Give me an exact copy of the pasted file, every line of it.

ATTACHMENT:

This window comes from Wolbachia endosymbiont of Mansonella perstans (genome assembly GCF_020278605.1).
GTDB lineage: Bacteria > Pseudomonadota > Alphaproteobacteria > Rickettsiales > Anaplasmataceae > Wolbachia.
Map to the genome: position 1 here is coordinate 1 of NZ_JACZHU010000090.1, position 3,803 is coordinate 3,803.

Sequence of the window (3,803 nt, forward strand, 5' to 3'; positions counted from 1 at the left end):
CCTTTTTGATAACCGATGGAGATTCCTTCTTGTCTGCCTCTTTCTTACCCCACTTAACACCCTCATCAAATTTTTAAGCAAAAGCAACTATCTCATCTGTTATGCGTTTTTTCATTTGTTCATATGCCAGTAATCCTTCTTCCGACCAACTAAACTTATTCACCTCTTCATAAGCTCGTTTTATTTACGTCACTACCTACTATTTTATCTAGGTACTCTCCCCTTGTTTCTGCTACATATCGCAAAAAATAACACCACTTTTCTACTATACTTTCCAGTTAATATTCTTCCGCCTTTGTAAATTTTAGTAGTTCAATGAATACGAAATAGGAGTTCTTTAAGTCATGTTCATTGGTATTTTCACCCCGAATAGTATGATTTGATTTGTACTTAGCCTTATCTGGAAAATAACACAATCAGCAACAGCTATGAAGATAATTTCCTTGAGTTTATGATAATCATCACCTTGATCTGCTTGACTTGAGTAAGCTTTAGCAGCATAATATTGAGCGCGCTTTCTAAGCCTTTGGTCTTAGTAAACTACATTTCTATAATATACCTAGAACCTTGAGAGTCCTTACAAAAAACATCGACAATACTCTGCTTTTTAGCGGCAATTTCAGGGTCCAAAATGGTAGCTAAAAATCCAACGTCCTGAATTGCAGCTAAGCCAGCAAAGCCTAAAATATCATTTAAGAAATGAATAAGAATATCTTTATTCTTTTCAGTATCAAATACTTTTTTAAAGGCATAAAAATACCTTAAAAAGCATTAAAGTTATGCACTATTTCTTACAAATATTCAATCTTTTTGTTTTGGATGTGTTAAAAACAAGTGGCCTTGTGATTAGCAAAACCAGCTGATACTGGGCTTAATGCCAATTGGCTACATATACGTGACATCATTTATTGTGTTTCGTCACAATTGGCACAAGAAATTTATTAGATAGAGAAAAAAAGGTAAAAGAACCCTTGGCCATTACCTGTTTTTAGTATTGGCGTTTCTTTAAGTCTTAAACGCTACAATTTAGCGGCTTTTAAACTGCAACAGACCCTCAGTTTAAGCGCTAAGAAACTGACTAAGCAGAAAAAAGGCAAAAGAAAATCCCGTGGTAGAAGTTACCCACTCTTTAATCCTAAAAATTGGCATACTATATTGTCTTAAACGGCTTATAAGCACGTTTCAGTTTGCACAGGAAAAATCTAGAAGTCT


This window comes from Wolbachia endosymbiont of Mansonella perstans (genome assembly GCF_020278605.1).
GTDB lineage: Bacteria > Pseudomonadota > Alphaproteobacteria > Rickettsiales > Anaplasmataceae > Wolbachia.
Map to the genome: position 1 here is coordinate 1 of NZ_JACZHU010000090.1, position 3,803 is coordinate 3,803.

Sequence of the window (3,803 nt, forward strand, 5' to 3'; positions counted from 1 at the left end):
CCTTTTTGATAACCGATGGAGATTCCTTCTTGTCTGCCTCTTTCTTACCCCACTTAACACCCTCATCAAATTTTTAAGCAAAAGCAACTATCTCATCTGTTATGCGTTTTTTCATTTGTTCATATGCCAGTAATCCTTCTTCCGACCAACTAAACTTATTCACCTCTTCATAAGCTCGTTTTATTTACGTCACTACCTACTATTTTATCTAGGTACTCTCCCCTTGTTTCTGCTACATATCGCAAAAAATAACACCACTTTTCTACTATACTTTCCAGTTAATATTCTTCCGCCTTTGTAAATTTTAGTAGTTCAATGAATACGAAATAGGAGTTCTTTAAGTCATGTTCATTGGTATTTTCACCCCGAATAGTATGATTTGATTTGTACTTAGCCTTATCTGGAAAATAACACAATCAGCAACAGCTATGAAGATAATTTCCTTGAGTTTATGATAATCATCACCTTGATCTGCTTGACTTGAGTAAGCTTTAGCAGCATAATATTGAGCGCGCTTTCTAAGCCTTTGGTCTTAGTAAACTACATTTCTATAATATACCTAGAACCTTGAGAGTCCTTACAAAAAACATCGACAATACTCTGCTTTTTAGCGGCAATTTCAGGGTCCAAAATGGTAGCTAAAAATCCAACGTCCTGAATTGCAGCTAAGCCAGCAAAGCCTAAAATATCATTTAAGAAATGAATAAGAATATCTTTATTCTTTTCAGTATCAAATACTTTTTTAAAGGCATAAAAATACCTTAAAAAGCATTAAAGTTATGCACTATTTCTTACAAATATTCAATCTTTTTGTTTTGGATGTGTTAAAAACAAGTGGCCTTGTGATTAGCAAAACCAGCTGATACTGGGCTTAATGCCAATTGGCTACATATACGTGACATCATTTATTGTGTTTCGTCACAATTGGCACAAGAAATTTATTAGATAGAGAAAAAAAGGTAAAAGAACCCTTGGCCATTACCTGTTTTTAGTATTGGCGTTTCTTTAAGTCTTAAACGCTACAATTTAGCGGCTTTTAAACTGCAACAGACCCTCAGTTTAAGCGCTAAGAAACTGACTAAGCAGAAAAAAGGCAAAAGAAAATCCCGTGGTAGAAGTTACCCACTCTTTAATCCTAAAAATTGGCATACTATATTGTCTTAAACGGCTTATAAGCACGTTTCAGTTTGCACAGGAAAAATCTAGAAGTCT